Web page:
Last year saw a good deal of traction in cloud acceptance. In fact, cloud acceptance is no longer an issue. The only real question (we are talking commercial here, not consumer) is which strategy to implement (public, private, hybrid) and how to best employ it. That is still a top concern for the enterprise and other commercial segments.
2018 will bring some clarity to the above conundrums. It will also see on-premise and hyperconverged infrastructures (HCI) become cloud components/competitors. Therefore, my best prognostication is that the trend of mixing and matching cloud options will be what we see in 2018, with on-premise and HCI jockeying for places in the ecosystem.
Industry experts expect that private and hybrid clouds will gain importance in 2018 and we will see the acceleration of these cloud computing segments, as well as more experimentation with HCI. The momentum that the public cloud has had, over the last couple of years, will slow somewhat. Most of the major Infrastructure as a Service (IaaS) public cloud vendors have spent 2017 clarifying various hybrid cloud strategies, and are aiming for 2018 to be the year of adoption.
Businesses are finally beginning to see the value of cloud architectures. It has been a slow warming. The benefits of cloud housing versus on-premise data centers are multifold – lower costs, fewer management requirements, agility, flexibility and better security. These benefits present a compelling argument for business.
Speaking of security, the cloud will benefit from some trends this year. For example, the implementation of the European Union’s General Data and Protection Regulation (GDPR), which will take effect in May of this year, updates the 20-year-old data protection policies in Europe. This updated version gives individuals new rights to access information that companies collect and keep about them. It also updates the standards by raising the bar for data management, including harsh penalties for those that do not comply and integrating more and better security service providers. If the United States follows suit, cloud security will ratchet up a few notches to prevent incidents such as the Equifax breach and similar security leaks, and adoption rates could move even faster.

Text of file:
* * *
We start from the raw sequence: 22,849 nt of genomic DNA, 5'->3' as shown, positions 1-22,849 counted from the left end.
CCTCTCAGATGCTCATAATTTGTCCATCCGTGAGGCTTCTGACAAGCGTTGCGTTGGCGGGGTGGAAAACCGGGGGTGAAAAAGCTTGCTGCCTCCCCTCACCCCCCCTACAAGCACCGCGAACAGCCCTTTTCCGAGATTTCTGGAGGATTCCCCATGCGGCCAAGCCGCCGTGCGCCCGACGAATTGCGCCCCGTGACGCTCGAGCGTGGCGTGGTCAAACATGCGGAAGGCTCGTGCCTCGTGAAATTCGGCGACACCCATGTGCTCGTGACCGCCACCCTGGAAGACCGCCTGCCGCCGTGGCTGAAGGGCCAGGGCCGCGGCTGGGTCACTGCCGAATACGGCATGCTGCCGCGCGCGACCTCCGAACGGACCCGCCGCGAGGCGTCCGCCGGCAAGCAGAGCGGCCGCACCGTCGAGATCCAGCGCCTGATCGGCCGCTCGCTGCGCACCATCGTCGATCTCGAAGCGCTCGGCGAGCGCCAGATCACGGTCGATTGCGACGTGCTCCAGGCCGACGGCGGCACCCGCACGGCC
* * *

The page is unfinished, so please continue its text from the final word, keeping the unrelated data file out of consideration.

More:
Cloud Platforms Tailored for Individual Industries
An interesting vector will develop out of the multi-cloud platform. The multi-cloud environment will provide a cornucopia of cloud environments tailored to better serve particular industry segments. Translated, that offers the ability to match differing workloads to cloud platforms tailored for performance and cost-efficiency. I think we will see that concept get some attention in 2018.
Mixing and matching cloud platforms has a lot of merit. Many industry sectors have unique needs, demand certain capabilities or must comply with various regulations. It makes sense that such applications would be optimized if they had availability of cloud platforms tailored to the individual industry.
Some of these individual industries include healthcare, government, finance and transportation. They are specialized verticals that would benefit from a higher level of industry specificity. I think we will see a significant push for this type of segmentation in 2018 due to the widespread use of containers, a relatively new application for cloud ecosystems. Containers allow applications to run in any infrastructure environment. Container apps and plugins come from companies such as Terraforms, Jenkins, Docker and Artifactory. As organizations continue to containerize their applications and optimize their app-dev pipeline, container orchestration and management will be integrated into private and hybrid clouds.